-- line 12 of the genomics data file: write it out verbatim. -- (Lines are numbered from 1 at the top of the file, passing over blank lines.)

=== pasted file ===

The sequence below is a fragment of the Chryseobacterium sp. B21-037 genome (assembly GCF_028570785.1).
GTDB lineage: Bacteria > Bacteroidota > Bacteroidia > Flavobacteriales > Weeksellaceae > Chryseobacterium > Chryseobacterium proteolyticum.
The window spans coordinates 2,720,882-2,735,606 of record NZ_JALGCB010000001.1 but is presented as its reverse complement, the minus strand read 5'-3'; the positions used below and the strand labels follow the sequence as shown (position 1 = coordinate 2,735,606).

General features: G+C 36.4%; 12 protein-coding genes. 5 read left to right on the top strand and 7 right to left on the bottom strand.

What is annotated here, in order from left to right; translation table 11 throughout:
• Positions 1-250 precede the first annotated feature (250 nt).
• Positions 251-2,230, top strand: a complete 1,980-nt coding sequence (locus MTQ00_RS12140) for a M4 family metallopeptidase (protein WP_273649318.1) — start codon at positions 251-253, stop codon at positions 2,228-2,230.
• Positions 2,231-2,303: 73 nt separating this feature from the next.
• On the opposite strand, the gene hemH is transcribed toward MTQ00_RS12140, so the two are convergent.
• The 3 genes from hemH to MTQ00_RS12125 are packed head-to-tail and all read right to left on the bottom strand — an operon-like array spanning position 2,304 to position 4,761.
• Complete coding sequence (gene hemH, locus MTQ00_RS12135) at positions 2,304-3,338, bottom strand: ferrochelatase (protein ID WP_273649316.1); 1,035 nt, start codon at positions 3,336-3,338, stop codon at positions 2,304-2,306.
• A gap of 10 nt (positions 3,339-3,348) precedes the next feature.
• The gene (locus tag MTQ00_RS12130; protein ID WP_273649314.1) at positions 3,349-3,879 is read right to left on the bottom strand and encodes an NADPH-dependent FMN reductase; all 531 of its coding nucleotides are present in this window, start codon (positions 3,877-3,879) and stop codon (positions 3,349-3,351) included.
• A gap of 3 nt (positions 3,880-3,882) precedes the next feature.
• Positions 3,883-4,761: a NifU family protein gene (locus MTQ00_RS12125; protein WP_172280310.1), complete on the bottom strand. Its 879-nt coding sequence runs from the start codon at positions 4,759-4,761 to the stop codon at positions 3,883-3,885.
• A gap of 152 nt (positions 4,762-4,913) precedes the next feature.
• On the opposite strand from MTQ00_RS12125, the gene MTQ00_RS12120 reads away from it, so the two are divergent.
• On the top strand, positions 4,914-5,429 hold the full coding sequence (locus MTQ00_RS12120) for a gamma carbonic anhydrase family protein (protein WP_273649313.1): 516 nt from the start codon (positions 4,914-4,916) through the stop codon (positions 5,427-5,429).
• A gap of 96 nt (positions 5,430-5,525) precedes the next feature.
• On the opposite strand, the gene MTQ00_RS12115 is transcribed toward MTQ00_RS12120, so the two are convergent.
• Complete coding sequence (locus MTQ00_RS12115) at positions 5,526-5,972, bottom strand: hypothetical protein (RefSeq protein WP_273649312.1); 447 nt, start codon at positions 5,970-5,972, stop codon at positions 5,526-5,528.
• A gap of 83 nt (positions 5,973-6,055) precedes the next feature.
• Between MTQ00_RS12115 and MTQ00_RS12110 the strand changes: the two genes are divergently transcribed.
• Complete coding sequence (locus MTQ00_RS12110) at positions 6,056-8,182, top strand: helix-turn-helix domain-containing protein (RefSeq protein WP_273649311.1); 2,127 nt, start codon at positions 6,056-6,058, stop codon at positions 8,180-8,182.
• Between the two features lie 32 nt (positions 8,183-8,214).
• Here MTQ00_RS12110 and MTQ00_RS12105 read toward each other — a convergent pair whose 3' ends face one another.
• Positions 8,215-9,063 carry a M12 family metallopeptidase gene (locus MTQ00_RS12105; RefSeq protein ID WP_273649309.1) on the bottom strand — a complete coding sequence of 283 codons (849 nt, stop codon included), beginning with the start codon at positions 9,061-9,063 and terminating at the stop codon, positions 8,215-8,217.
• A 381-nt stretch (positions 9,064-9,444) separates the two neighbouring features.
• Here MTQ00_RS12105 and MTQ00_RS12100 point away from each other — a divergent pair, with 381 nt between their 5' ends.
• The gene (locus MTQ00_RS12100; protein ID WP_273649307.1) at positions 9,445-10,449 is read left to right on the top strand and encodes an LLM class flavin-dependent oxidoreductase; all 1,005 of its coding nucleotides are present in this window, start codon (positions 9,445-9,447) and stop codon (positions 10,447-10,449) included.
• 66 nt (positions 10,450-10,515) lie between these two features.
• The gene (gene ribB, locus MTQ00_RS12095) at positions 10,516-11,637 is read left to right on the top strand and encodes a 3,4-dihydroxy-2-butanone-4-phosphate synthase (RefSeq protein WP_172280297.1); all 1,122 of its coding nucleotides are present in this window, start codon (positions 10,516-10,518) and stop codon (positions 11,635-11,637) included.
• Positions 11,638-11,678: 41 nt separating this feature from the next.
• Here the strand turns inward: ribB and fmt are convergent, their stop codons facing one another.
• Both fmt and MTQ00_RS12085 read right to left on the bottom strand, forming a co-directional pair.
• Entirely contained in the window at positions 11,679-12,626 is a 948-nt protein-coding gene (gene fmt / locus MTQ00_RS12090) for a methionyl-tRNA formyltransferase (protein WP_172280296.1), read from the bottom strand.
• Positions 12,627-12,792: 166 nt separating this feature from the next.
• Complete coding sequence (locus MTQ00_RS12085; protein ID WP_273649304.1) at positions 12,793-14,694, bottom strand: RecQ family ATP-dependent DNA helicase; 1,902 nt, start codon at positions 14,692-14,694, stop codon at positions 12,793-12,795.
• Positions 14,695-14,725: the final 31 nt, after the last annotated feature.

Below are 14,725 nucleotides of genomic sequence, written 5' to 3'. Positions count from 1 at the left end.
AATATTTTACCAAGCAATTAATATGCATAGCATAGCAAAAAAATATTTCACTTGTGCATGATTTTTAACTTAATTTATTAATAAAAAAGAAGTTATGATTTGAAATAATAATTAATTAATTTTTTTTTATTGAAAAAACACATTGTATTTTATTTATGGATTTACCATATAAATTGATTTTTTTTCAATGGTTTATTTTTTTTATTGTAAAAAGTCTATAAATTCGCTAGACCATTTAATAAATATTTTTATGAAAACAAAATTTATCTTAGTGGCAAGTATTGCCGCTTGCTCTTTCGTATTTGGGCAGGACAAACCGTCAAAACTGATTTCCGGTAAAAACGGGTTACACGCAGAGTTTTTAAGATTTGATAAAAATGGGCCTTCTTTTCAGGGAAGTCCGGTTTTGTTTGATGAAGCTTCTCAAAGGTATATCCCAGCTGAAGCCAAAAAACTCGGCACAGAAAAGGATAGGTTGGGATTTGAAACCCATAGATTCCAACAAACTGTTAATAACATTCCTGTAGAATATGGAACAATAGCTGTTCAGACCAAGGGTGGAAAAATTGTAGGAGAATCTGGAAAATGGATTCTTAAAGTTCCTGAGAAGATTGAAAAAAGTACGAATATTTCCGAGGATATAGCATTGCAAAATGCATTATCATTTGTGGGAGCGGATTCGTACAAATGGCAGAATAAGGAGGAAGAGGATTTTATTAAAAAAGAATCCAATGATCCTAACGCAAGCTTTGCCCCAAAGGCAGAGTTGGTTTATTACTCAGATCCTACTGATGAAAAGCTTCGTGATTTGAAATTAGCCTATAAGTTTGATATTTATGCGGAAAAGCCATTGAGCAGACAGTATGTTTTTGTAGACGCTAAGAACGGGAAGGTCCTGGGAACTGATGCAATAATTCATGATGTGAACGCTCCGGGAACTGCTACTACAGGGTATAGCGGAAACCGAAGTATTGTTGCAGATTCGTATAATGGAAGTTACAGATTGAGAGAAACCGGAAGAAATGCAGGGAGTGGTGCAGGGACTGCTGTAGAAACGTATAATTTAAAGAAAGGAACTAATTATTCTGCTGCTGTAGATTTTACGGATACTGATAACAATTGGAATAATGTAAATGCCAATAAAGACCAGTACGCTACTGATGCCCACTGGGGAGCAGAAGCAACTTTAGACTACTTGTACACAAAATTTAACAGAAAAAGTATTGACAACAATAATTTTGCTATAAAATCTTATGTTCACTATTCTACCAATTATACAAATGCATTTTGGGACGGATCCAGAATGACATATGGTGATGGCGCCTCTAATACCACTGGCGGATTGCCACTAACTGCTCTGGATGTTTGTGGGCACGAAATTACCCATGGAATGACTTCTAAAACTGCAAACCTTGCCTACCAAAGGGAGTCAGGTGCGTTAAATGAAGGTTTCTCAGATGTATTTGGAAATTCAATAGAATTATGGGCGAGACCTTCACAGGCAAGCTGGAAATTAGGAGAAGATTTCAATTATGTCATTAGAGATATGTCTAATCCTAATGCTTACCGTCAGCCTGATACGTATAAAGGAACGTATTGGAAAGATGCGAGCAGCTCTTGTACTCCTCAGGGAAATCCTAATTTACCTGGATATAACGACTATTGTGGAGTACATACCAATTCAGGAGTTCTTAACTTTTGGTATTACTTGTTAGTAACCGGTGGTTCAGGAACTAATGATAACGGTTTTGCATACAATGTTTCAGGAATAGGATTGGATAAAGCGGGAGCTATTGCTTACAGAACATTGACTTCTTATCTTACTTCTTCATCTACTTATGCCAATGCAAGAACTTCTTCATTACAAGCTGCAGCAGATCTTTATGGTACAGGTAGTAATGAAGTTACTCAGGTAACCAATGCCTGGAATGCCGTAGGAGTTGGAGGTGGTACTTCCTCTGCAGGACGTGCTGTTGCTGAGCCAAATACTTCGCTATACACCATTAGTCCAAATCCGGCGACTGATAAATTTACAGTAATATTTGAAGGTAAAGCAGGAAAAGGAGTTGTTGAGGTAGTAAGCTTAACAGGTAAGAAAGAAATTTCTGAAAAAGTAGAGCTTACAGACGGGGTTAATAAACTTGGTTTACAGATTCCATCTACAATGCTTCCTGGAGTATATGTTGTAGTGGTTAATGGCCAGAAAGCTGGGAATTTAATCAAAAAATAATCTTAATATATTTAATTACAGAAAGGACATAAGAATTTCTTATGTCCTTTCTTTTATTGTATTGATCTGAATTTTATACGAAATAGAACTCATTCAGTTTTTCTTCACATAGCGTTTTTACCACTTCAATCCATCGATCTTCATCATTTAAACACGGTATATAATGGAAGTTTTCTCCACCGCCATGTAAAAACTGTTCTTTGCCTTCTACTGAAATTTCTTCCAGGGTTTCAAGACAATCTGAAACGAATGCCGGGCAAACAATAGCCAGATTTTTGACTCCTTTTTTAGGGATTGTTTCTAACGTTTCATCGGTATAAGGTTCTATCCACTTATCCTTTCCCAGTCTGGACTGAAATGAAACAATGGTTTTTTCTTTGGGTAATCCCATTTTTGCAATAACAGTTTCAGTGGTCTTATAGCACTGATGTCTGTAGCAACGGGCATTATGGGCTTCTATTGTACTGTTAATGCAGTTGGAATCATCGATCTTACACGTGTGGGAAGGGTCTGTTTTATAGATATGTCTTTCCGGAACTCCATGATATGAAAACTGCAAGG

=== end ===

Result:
• A gap of 10 nt (positions 3,339-3,348) precedes the next feature.